Canada | “If We Stay Rooted in Him, We Will Bear Much Fruit"

Canada Pandemic Reflections March 2021 Website
The following are reflections from our confreres in Canada on living in “One Year of Life in Time of Pandemic.”

“Here in Montréal, we have continued our mission by making all our programming virtual. In addition, we have worked to create a stronger social media presence by initiating the following projects: Mental Health Support Posts and our own version of Humans of New York (‘Humans of the YLC’). We have learned not to take one another for granted and to find joy in the little ways that we are able to brighten up the lives of those around us. But I think the biggest lesson that we have learned is that we are not in control. I think as we move forward, God wants us to remember that apart from Him, we can do nothing, and yet if we stay rooted in Him, we will bear much fruit. 😊 ‘Whoever remains in me and I in him will bear much fruit, because without me you can do nothing.’ (John 15:5)”

– Marysia Kasprzak, Assistant Program Director, Don Bosco Youth Leadership Centre (YLC), Montréal Community

“The coronavirus pandemic has further weakened the poor and vulnerable. The Salesian confreres and the young people of our school in Sherbrooke, QC are mobilized to do volunteer work to help charitable works. So far, 60 young people have given help to these people whom the Lord has made more visible. Our hearts are now more respectful and generous to their presence.”

– Fr. Alain Léonard, SDB, Sherbrooke Community

“We have adapted what we do to continue being Salesian missionaries by exploring today’s virtual reality. Moreover, we know that our Salesian Family is the most important gift we can share with others, and we expect the unexpected. With this in mind, we have learned many things from this pandemic, including patience and that we are not in control. God gives you what you need to take care of each other. No one is indispensable.

Last, God asks us to be who we are—Salesians—and to fulfill our vocation. We must understand the signs of the times and have the courage to look back at our lives, to embrace the present, and to look with hope to the future. Moreover, God implores us to be sensitive to the needs of the youth, as they have been affected by these challenging times.”

– Fr. Jim Berning, Etobicoke Community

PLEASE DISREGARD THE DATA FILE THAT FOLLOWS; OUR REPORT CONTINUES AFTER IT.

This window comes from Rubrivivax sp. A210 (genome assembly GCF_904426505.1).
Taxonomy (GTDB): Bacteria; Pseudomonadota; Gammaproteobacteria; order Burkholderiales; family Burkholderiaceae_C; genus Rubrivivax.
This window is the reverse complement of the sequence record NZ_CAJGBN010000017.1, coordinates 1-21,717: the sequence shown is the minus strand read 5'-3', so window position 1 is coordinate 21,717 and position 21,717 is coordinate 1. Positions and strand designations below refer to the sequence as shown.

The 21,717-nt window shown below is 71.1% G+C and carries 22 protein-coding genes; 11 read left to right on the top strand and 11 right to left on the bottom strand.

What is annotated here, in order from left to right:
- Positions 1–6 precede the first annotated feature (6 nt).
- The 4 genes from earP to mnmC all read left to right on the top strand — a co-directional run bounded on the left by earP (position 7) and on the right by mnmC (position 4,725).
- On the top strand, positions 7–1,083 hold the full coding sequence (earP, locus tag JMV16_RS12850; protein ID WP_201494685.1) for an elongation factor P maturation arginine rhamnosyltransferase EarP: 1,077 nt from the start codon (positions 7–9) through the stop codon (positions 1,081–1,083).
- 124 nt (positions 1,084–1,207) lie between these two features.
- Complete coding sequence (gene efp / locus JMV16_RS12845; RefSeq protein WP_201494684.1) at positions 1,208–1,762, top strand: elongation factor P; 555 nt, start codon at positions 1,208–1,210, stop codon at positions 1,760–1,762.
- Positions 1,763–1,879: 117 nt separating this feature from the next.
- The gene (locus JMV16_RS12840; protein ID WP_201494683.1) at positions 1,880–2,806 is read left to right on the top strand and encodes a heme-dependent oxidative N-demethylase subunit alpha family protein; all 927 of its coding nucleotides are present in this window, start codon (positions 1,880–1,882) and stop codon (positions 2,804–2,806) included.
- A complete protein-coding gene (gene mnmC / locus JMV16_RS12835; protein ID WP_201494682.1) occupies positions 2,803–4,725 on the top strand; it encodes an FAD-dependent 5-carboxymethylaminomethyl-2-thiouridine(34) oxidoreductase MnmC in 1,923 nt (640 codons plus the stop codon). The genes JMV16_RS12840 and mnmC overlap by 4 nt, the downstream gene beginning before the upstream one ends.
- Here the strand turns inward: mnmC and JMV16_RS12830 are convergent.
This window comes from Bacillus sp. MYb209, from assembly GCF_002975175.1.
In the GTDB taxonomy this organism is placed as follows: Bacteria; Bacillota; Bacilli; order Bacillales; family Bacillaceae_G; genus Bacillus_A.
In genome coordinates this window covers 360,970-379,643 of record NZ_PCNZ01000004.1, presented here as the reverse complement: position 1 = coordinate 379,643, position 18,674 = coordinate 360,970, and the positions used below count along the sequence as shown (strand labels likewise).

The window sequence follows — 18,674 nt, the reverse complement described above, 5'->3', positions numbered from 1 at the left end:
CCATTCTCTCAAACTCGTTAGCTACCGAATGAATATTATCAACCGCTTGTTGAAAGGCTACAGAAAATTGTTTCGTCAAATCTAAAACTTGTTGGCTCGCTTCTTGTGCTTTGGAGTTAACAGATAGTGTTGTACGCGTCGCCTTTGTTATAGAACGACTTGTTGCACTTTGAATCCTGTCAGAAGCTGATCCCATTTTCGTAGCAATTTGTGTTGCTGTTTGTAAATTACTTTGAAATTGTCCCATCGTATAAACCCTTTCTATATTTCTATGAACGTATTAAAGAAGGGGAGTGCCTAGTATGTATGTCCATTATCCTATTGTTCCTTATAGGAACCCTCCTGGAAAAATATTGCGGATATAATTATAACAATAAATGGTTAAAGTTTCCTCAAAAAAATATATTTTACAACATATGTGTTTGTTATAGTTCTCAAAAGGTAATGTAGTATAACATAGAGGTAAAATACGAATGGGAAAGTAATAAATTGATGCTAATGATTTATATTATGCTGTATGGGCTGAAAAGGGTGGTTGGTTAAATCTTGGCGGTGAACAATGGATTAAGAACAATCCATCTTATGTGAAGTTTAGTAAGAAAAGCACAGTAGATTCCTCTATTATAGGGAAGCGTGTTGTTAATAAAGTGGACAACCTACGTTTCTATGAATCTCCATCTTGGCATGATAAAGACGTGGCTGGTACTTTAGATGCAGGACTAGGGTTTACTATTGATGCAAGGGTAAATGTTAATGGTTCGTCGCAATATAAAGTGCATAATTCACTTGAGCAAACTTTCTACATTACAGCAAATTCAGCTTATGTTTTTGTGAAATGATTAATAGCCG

“St. John Bosco would be with the youth and enjoying what they do, even if it means being in a virtual platform. In many of his examples, his active presence meant a world of difference to the young people he served, and it is not any different to the needs of the youth today. The simplicity of our ‘being there’ in a time of pandemic lessens the feeling of isolation. Youth and young adults are resilient, strong, and adaptable to sudden changes in their lives. However, nothing can ever substitute the feeling of gathering as friends, enjoying a meal together, attending adoration or Mass together, or simply being with one another.

God gave us the gift of time to learn more about ourselves, spend time with our families, deepen our reflections and prayer lives, enjoy constant communication with family and friends, and realize healthy habits and downtime. These are the fruits of His gift of time and shouldn’t be forgotten when the temptation of what life used to be is offered.”

– Salesian Youth Ministry, Toronto Community

“Television and internet have become the center of our liturgical celebrations and pastoral activities, like teaching catechism and meetings of the groups. We use technology and social media to the best to stream our daily mass and Friday Holy Hour. We recently added our live stream to the public television provider Telus. Hence seniors who are not comfortable with gadgets may easily watch Mass celebrated in their own parish.”

Copy Of Salesian News   One Year In Time Of Pandemic Canada
Photo credit: Fr. Mario Villaraza, SDB

– Rev. Dr. J. Adaikalaraja, SDB, Edmonton Community

“Reflection on a ‘Homily without seeing anyone’—A monologue Mass without a congregation is all right. But to give a homily without seeing people’s reaction, especially if they are children in grades kindergarten through eight, is simply an act of faith. I am speaking to empty pews just imagining children’s response and dramatizing ‘like a fool’ in the sanctuary—a fool for the sake of Christ. At the end, I just said to myself I planted the seed, it is the Lord who will make the seed grow (1 Cor 3:6-7).”

“The pandemic has become the talk of the town all over the world, and OLGC is no exception. Yet the life and activities of our Salesian community continued in various ways. For instance, our Praise-team and the group dynamics with social distancing kept the activities rolling. Combining Catechesis and PREP and semi-group activities with safe distancing was always our priority. We also always kept healthy interactions with the nature around us. These included gardening and caring for the birds, animals, and the aquarium.”

– Fr. Samson D. Antony, SDB, Our Lady of Good Counsel Parish, Surrey Community

March 8, 2021 - 1:11pm
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